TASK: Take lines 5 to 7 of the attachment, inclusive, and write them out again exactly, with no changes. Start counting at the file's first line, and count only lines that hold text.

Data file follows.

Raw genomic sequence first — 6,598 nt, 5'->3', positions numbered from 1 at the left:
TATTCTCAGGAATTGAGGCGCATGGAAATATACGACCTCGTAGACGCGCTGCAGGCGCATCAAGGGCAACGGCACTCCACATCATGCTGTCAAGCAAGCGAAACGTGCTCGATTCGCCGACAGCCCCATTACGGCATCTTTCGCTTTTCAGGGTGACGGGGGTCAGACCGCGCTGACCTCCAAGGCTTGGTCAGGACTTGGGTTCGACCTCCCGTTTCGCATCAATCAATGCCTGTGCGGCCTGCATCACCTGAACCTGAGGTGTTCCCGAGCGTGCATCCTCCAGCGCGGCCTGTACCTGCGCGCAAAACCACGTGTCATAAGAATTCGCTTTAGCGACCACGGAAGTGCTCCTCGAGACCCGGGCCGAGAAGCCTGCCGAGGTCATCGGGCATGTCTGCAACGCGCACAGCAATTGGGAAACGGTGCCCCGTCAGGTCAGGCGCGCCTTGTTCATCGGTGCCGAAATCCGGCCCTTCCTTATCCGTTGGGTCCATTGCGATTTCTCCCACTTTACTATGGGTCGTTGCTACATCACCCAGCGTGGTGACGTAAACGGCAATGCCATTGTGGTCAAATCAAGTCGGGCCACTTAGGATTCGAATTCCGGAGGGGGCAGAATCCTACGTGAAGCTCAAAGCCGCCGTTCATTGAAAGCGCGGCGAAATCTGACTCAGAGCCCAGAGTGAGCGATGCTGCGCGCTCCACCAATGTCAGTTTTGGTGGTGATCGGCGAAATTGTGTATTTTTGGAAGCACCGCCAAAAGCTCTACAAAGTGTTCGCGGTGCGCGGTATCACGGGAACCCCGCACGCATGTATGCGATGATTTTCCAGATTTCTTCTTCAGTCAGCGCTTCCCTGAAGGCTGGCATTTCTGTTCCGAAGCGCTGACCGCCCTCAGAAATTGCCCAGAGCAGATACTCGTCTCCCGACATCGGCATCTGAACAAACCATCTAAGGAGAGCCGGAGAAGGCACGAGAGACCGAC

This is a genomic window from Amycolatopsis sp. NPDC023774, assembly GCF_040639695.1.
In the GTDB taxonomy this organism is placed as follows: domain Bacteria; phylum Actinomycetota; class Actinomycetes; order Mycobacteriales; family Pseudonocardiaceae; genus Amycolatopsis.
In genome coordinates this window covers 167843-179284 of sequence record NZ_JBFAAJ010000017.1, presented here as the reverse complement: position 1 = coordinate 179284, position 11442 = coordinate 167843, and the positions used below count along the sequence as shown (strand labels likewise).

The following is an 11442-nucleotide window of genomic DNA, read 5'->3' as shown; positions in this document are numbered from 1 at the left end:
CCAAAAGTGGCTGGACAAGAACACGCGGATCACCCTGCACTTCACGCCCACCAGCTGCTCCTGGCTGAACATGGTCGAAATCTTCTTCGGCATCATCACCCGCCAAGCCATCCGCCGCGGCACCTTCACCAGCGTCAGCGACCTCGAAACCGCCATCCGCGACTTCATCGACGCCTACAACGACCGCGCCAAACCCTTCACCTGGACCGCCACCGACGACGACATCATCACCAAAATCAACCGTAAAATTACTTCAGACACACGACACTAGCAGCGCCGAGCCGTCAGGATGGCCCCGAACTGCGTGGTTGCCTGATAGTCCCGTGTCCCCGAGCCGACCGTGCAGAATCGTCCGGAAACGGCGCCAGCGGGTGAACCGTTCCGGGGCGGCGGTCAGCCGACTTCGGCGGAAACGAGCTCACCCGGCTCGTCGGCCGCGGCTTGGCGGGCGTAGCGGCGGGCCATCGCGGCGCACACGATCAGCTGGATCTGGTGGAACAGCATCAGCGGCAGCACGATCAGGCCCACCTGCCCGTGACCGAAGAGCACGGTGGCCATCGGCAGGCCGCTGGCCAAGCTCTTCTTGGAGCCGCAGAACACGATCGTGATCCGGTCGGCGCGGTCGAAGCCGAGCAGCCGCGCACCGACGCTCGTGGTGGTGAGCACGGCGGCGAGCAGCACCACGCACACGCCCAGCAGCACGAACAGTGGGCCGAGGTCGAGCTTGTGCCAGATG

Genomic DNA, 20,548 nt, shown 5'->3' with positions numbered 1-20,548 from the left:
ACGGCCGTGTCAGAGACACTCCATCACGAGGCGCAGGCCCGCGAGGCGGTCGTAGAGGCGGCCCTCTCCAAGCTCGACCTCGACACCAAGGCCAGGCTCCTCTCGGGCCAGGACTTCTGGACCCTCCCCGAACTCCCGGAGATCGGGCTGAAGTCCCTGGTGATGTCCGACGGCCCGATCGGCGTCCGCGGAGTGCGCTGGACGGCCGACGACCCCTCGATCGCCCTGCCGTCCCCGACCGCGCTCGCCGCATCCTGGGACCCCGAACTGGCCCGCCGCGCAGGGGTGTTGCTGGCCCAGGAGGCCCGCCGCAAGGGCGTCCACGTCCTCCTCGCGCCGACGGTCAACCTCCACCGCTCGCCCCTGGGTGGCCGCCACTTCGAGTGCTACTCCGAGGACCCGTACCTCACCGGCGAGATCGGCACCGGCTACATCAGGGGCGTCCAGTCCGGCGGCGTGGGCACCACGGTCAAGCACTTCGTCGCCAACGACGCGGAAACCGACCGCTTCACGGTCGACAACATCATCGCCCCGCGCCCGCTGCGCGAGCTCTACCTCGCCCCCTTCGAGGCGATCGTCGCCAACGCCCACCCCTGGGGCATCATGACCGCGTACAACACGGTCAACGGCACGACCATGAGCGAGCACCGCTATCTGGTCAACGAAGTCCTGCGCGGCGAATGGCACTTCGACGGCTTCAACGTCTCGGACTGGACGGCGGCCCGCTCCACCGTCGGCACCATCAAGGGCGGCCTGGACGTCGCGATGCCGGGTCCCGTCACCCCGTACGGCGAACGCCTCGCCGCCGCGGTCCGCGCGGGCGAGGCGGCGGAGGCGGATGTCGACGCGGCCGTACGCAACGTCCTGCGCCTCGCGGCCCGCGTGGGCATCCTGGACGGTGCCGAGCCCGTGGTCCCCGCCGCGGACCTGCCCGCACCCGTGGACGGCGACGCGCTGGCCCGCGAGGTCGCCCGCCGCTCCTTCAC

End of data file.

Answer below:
In genome coordinates this window covers 167843-179284 of sequence record NZ_JBFAAJ010000017.1, presented here as the reverse complement: position 1 = coordinate 179284, position 11442 = coordinate 167843, and the positions used below count along the sequence as shown (strand labels likewise).

The following is an 11442-nucleotide window of genomic DNA, read 5'->3' as shown; positions in this document are numbered from 1 at the left end:
CCAAAAGTGGCTGGACAAGAACACGCGGATCACCCTGCACTTCACGCCCACCAGCTGCTCCTGGCTGAACATGGTCGAAATCTTCTTCGGCATCATCACCCGCCAAGCCATCCGCCGCGGCACCTTCACCAGCGTCAGCGACCTCGAAACCGCCATCCGCGACTTCATCGACGCCTACAACGACCGCGCCAAACCCTTCACCTGGACCGCCACCGACGACGACATCATCACCAAAATCAACCGTAAAATTACTTCAGACACACGACACTAGCAGCGCCGAGCCGTCAGGATGGCCCCGAACTGCGTGGTTGCCTGATAGTCCCGTGTCCCCGAGCCGACCGTGCAGAATCGTCCGGAAACGGCGCCAGCGGGTGAACCGTTCCGGGGCGGCGGTCAGCCGACTTCGGCGGAAACGAGCTCACCCGGCTCGTCGGCCGCGGCTTGGCGGGCGTAGCGGCGGGCCATCGCGGCGCACACGATCAGCTGGATCTGGTGGAACAGCATCAGCGGCAGCACGATCAGGCCCACCTGCCCGTGACCGAAGAGCACGGTGGCCATCGGCAGGCCGCTGGCCAAGCTCTTCTTGGAGCCGCAGAACACGATCGTGATCCGGTCGGCGCGGTCGAAGCCGAGCAGCCGCGCACCGACGCTCGTGGTGGTGAGCACGGCGGCGAGCAGCACCACGCACACGCCCAGCAGCACGAACAGTGGGCCGAGGTCGAGCTTGTGCCAGATG